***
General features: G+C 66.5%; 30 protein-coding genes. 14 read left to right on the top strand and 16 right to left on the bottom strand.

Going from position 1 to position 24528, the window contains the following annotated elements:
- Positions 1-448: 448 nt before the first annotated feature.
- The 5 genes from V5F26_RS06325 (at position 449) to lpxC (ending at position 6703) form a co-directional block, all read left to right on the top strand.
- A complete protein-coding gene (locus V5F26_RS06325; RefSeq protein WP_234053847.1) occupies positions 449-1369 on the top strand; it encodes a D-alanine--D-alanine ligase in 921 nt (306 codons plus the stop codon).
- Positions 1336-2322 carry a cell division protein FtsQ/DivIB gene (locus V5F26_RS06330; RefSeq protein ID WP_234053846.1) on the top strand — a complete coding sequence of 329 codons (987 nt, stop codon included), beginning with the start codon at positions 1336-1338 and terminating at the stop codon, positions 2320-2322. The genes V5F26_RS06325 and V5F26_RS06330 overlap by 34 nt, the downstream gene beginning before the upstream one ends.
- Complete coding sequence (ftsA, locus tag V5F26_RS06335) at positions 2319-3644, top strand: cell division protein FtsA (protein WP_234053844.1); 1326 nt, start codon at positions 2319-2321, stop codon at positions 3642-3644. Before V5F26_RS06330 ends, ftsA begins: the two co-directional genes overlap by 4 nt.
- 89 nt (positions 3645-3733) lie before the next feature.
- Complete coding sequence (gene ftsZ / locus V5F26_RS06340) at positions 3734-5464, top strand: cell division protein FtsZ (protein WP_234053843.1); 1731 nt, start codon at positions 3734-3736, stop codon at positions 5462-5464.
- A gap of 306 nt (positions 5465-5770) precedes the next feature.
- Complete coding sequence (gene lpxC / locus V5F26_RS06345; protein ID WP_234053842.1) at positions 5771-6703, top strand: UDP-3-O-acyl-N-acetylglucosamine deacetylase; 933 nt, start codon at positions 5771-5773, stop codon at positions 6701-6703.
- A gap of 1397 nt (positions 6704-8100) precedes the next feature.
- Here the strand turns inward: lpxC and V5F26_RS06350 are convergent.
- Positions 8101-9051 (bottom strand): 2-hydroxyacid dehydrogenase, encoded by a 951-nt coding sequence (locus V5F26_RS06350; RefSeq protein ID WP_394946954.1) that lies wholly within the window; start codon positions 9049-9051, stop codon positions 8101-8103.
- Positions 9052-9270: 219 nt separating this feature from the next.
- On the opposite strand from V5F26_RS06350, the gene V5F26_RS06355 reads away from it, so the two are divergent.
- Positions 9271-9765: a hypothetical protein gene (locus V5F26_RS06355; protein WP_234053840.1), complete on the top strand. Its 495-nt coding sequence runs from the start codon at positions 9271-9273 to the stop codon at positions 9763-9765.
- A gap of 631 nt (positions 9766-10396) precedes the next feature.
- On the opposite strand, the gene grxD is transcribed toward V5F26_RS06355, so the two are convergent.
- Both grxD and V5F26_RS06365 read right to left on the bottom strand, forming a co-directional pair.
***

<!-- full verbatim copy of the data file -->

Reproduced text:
General features: G+C 66.5%; 30 protein-coding genes. 14 read left to right on the top strand and 16 right to left on the bottom strand.

Going from position 1 to position 24528, the window contains the following annotated elements:
- Positions 1-448: 448 nt before the first annotated feature.
- The 5 genes from V5F26_RS06325 (at position 449) to lpxC (ending at position 6703) form a co-directional block, all read left to right on the top strand.
- A complete protein-coding gene (locus V5F26_RS06325; RefSeq protein WP_234053847.1) occupies positions 449-1369 on the top strand; it encodes a D-alanine--D-alanine ligase in 921 nt (306 codons plus the stop codon).
- Positions 1336-2322 carry a cell division protein FtsQ/DivIB gene (locus V5F26_RS06330; RefSeq protein ID WP_234053846.1) on the top strand — a complete coding sequence of 329 codons (987 nt, stop codon included), beginning with the start codon at positions 1336-1338 and terminating at the stop codon, positions 2320-2322. The genes V5F26_RS06325 and V5F26_RS06330 overlap by 34 nt, the downstream gene beginning before the upstream one ends.
- Complete coding sequence (ftsA, locus tag V5F26_RS06335) at positions 2319-3644, top strand: cell division protein FtsA (protein WP_234053844.1); 1326 nt, start codon at positions 2319-2321, stop codon at positions 3642-3644. Before V5F26_RS06330 ends, ftsA begins: the two co-directional genes overlap by 4 nt.
- 89 nt (positions 3645-3733) lie before the next feature.
- Complete coding sequence (gene ftsZ / locus V5F26_RS06340) at positions 3734-5464, top strand: cell division protein FtsZ (protein WP_234053843.1); 1731 nt, start codon at positions 3734-3736, stop codon at positions 5462-5464.
- A gap of 306 nt (positions 5465-5770) precedes the next feature.
- Complete coding sequence (gene lpxC / locus V5F26_RS06345; protein ID WP_234053842.1) at positions 5771-6703, top strand: UDP-3-O-acyl-N-acetylglucosamine deacetylase; 933 nt, start codon at positions 5771-5773, stop codon at positions 6701-6703.
- A gap of 1397 nt (positions 6704-8100) precedes the next feature.
- Here the strand turns inward: lpxC and V5F26_RS06350 are convergent.
- Positions 8101-9051 (bottom strand): 2-hydroxyacid dehydrogenase, encoded by a 951-nt coding sequence (locus V5F26_RS06350; RefSeq protein ID WP_394946954.1) that lies wholly within the window; start codon positions 9049-9051, stop codon positions 8101-8103.
- Positions 9052-9270: 219 nt separating this feature from the next.
- On the opposite strand from V5F26_RS06350, the gene V5F26_RS06355 reads away from it, so the two are divergent.
- Positions 9271-9765: a hypothetical protein gene (locus V5F26_RS06355; protein WP_234053840.1), complete on the top strand. Its 495-nt coding sequence runs from the start codon at positions 9271-9273 to the stop codon at positions 9763-9765.
- A gap of 631 nt (positions 9766-10396) precedes the next feature.
- On the opposite strand, the gene grxD is transcribed toward V5F26_RS06355, so the two are convergent.
- Both grxD and V5F26_RS06365 read right to left on the bottom strand, forming a co-directional pair.